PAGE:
2nd session of the GGE LAWS 2023, Geneva

Opening Statement, as delivered by H.E. Mr Robert in den Bosch, Permanent Representative to the CD

Thank you, Chair,

Your Excellencies, distinguished delegates,

First, let me express my delegation’s sincere gratitude to our Chair and his team. You have managed to guide us through a constructive and productive first session in March and now have the challenging task to successfully conclude our work in 2023.

In addition to the statement by the European Union I would like to make the following remarks in my national capacity.

Chair, the debate in the GGE on Lethal Autonomous Weapons Systems, and the broader topic of the use of AI in the military domain, are key priorities for the Netherlands.

On earlier occasions I already referred to the Summit on Responsible AI in the Military domain (REAIM) - held in the Hague in February of this year - and we are pleased that the Republic of Korea will organize a follow-up meeting.

REAIM has laid the foundations to continue our discussions on future norm development for the broader topic of AI in the military domain.  

In the meantime, we look forward to a week of constructive discussions here in Geneva. We hope for a substantive outcome that will reflect the emerging consensus in this group on a number of important elements and that we will be able to bridge still existing differences.

Having a substantive outcome of this year’s session of the GGE will be crucial to show the world that we are able to make a meaningful contribution to the process of establishing international rules and principles on the  development and use of Autonomous Weapons Systems.

The Netherlands believes that progress in this discussion does matter, especially in the light of the current security situation. Furthermore, we also have to take into account the fast development of AI and other technologies and their impact on the capabilities of Autonomous Weapons Systems in the near future. For this reason we need to develop a set of measures to help us deal with the challenges and opportunities that these systems pose.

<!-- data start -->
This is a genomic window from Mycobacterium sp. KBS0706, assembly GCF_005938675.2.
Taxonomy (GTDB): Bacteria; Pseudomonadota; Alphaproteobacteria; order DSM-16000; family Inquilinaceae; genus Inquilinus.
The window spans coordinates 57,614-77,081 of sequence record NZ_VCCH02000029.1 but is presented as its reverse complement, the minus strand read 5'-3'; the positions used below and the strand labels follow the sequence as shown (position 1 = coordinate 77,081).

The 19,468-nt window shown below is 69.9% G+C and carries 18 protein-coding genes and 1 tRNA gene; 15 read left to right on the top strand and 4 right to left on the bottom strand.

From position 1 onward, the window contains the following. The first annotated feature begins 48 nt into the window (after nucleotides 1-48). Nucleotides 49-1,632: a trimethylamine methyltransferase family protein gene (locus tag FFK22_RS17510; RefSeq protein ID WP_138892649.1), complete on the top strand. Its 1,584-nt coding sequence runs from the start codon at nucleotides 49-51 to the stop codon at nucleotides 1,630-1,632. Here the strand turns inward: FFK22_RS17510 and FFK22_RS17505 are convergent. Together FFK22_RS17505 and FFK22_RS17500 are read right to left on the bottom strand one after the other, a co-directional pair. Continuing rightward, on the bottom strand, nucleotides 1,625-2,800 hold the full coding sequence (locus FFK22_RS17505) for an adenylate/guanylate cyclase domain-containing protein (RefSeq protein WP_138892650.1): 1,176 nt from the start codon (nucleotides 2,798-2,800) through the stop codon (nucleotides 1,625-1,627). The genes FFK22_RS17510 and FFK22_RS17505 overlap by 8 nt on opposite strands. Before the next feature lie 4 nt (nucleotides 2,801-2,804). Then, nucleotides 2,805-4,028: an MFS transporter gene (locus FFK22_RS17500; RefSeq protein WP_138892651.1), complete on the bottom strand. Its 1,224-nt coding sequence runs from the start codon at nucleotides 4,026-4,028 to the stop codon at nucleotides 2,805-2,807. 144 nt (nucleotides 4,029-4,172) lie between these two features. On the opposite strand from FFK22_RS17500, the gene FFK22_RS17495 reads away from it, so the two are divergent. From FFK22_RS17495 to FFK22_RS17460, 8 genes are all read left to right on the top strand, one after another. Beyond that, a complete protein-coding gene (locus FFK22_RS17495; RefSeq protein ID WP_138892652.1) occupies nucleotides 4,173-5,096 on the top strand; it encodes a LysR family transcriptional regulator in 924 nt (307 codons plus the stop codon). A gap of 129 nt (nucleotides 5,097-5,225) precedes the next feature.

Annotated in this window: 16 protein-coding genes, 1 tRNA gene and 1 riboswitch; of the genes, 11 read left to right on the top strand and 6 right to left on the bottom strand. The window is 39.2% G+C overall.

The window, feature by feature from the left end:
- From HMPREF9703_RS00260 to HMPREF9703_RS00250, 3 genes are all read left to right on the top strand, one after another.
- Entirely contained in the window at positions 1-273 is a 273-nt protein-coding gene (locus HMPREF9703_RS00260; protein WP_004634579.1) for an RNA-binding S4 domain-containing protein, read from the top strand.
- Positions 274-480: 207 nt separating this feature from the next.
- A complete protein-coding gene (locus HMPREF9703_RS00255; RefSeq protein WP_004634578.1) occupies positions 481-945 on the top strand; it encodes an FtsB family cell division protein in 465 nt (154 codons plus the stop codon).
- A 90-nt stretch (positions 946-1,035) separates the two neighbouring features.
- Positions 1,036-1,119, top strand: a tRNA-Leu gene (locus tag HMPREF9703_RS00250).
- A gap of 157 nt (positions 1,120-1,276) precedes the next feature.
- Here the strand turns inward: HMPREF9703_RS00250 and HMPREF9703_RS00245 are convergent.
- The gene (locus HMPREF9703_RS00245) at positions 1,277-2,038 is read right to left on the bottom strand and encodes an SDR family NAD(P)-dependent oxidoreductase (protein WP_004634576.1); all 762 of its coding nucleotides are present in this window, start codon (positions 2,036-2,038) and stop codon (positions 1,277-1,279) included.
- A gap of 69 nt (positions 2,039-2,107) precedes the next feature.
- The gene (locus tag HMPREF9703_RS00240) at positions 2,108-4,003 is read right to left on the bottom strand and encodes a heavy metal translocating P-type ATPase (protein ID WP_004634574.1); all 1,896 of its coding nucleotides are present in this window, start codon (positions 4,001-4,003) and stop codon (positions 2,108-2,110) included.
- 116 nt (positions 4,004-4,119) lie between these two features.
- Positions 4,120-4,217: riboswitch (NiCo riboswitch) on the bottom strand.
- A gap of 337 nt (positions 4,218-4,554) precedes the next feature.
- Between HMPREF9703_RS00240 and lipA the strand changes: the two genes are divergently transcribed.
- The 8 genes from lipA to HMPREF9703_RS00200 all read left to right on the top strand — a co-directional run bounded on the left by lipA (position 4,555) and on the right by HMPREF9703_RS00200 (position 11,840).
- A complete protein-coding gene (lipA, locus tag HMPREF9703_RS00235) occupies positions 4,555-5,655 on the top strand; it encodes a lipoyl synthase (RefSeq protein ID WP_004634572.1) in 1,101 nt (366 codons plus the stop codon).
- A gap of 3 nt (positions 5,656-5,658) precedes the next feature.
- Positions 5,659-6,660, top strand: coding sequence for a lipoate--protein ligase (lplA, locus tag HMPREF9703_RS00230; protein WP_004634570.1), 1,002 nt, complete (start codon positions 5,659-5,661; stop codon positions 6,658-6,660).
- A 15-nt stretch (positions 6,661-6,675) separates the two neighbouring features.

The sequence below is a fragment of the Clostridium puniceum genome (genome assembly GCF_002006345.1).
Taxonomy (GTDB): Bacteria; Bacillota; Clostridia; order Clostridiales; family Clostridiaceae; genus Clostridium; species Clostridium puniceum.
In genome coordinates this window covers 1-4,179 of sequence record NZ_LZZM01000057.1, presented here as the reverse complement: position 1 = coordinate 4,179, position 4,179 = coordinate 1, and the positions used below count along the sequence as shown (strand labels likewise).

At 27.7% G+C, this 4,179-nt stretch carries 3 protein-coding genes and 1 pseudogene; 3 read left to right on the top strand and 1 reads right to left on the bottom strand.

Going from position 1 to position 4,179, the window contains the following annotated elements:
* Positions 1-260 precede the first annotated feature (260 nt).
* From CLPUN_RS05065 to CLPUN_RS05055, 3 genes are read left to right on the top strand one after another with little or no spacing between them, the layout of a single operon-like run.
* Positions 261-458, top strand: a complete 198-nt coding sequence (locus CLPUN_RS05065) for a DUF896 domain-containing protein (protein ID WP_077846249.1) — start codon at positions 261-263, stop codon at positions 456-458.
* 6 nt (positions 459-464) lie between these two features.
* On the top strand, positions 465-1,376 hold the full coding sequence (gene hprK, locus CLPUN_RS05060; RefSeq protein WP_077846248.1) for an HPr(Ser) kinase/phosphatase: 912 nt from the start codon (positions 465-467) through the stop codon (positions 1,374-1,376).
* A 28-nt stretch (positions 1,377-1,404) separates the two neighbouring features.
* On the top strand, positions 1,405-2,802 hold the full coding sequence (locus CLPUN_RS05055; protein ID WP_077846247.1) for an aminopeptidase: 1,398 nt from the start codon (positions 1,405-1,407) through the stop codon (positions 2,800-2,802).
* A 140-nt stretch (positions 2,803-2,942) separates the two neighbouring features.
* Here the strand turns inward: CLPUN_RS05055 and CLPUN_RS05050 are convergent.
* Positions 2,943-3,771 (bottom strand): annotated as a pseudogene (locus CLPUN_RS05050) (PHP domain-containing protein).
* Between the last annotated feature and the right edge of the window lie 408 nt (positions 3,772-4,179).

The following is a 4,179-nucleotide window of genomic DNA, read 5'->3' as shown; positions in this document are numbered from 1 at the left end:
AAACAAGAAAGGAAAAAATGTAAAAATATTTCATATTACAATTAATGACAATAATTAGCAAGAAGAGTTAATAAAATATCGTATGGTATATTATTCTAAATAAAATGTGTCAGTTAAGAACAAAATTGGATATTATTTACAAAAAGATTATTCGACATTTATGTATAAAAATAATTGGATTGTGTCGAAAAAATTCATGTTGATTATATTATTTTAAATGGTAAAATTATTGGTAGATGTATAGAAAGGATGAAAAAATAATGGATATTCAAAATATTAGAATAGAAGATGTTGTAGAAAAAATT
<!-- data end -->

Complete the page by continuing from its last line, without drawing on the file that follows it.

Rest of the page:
My delegation will therefore do all it can to support you in finding common ground and reaching a substantive outcome in this year’s GGE LAWS Report.

We believe your draft report provides an excellent basis for discussion. Reaching consensus on the report is within reach if we focus on the content of your proposals, look beyond the labels of terminology, and identify where our positions and ideas align.

I say that, because we see broad consensus emerging on a number of key concepts which therefore deserve explicit reference in your report.

The first is the concept of the two-tier-approach to Autonomous Weapons Systems: systems that cannot be used in accordance with international law, in particular international humanitarian law (IHL), due to their autonomous functions, should be explicitly prohibited. For weapons systems with autonomous functions that can be used in accordance with IHL, more clarity is needed through providing additional regulation.

There seems to be broad consensus that the main objective of this regulation should be to ensure that human judgement and control is maintained when such systems are developed and used. This element of human judgement and control also deserves an explicit reference.  

Chair, the Netherlands supports a legally binding document concerning Autonomous Weapons Systems and we support your proposal that the GGE will continue its work and will develop a single set of measures to deal with the issue of emerging technologies in the area of Lethal Autonomous Weapons Systems. We understand that perhaps not all High Contracting Parties to the CCW are yet ready for this step. On the other hand, we also know that there are numerous Parties to the CCW that are in favour of pursuing a treaty regulating Autonomous Weapons Systems.  

Chair, having said that, we should work from the position that all High Contracting Parties to the CCW share the objectives and purposes of the CCW. Collectively we have to address the challenges of autonomy in weapons systems, whilst the world is watching us. We call upon all delegations present in this room to go as far as you can, under the Chair’s able leadership. And for the delegations that would wish to go even further than others, we hope you will come along for the ride for at least as far as the journey will take us this year.

Thank you, Chair for the opportunity to deliver some opening remarks and we look forward to sharing more detailed comments on your report in the coming days.